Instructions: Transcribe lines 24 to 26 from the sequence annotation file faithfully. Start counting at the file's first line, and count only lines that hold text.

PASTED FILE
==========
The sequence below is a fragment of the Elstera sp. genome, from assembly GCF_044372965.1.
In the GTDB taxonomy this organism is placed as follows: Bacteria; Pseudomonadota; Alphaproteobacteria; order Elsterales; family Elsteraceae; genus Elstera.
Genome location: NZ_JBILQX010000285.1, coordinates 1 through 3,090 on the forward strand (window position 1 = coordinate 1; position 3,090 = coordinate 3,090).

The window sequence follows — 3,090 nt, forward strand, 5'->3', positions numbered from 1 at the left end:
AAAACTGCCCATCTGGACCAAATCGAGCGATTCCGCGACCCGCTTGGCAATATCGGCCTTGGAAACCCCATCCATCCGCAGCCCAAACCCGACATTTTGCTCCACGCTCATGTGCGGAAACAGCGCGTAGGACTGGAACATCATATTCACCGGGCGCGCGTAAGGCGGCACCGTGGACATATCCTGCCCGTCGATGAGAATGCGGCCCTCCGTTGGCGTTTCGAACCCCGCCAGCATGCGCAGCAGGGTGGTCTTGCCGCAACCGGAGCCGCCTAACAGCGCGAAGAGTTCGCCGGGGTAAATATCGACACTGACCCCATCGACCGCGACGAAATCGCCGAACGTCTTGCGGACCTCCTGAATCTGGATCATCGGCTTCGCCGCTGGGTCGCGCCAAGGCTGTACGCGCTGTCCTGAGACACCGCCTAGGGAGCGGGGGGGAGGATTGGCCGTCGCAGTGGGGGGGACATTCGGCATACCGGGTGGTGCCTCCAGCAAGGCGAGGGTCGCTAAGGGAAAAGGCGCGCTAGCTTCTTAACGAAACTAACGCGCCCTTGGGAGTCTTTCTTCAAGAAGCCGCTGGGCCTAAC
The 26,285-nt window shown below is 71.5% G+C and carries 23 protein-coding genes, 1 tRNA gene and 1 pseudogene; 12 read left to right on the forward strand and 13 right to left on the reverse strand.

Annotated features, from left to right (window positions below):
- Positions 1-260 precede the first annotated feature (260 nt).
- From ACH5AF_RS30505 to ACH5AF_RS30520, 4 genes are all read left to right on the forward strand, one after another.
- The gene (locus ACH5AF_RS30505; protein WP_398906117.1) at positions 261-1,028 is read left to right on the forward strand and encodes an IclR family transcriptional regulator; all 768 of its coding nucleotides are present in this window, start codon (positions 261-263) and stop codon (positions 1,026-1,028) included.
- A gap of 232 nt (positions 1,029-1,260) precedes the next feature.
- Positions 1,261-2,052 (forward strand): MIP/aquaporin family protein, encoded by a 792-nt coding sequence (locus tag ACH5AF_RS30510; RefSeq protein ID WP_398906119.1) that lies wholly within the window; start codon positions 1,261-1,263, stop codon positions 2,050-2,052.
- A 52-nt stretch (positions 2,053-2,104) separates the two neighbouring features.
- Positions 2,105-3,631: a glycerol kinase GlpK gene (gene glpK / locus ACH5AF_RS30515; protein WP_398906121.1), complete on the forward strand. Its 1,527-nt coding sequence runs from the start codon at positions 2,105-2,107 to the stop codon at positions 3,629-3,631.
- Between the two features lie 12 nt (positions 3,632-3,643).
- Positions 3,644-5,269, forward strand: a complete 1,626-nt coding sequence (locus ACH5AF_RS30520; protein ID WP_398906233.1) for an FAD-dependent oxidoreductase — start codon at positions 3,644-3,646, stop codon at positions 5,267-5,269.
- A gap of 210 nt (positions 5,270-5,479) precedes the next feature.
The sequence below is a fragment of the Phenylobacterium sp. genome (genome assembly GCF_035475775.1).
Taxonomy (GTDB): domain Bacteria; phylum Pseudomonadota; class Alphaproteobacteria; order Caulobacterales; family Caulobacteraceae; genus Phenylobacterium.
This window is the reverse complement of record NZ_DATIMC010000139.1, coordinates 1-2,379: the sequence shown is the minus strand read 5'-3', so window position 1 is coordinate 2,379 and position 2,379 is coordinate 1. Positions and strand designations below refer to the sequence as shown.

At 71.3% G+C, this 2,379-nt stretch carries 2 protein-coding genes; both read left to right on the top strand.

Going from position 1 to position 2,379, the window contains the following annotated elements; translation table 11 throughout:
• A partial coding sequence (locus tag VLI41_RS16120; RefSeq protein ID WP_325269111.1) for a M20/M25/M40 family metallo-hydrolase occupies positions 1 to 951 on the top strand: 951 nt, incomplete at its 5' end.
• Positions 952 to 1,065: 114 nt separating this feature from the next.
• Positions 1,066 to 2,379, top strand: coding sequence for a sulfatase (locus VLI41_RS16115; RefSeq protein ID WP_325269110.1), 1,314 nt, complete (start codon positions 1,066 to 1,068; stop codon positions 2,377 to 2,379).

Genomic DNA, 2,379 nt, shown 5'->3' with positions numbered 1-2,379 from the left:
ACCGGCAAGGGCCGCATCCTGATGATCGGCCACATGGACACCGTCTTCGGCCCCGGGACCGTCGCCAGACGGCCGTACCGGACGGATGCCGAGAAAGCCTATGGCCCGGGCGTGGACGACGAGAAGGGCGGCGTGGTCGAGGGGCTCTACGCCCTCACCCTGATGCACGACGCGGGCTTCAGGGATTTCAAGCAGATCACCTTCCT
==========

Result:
• Positions 952 to 1,065: 114 nt separating this feature from the next.
• Positions 1,066 to 2,379, top strand: coding sequence for a sulfatase (locus VLI41_RS16115; RefSeq protein ID WP_325269110.1), 1,314 nt, complete (start codon positions 1,066 to 1,068; stop codon positions 2,377 to 2,379).

Genomic DNA, 2,379 nt, shown 5'->3' with positions numbered 1-2,379 from the left: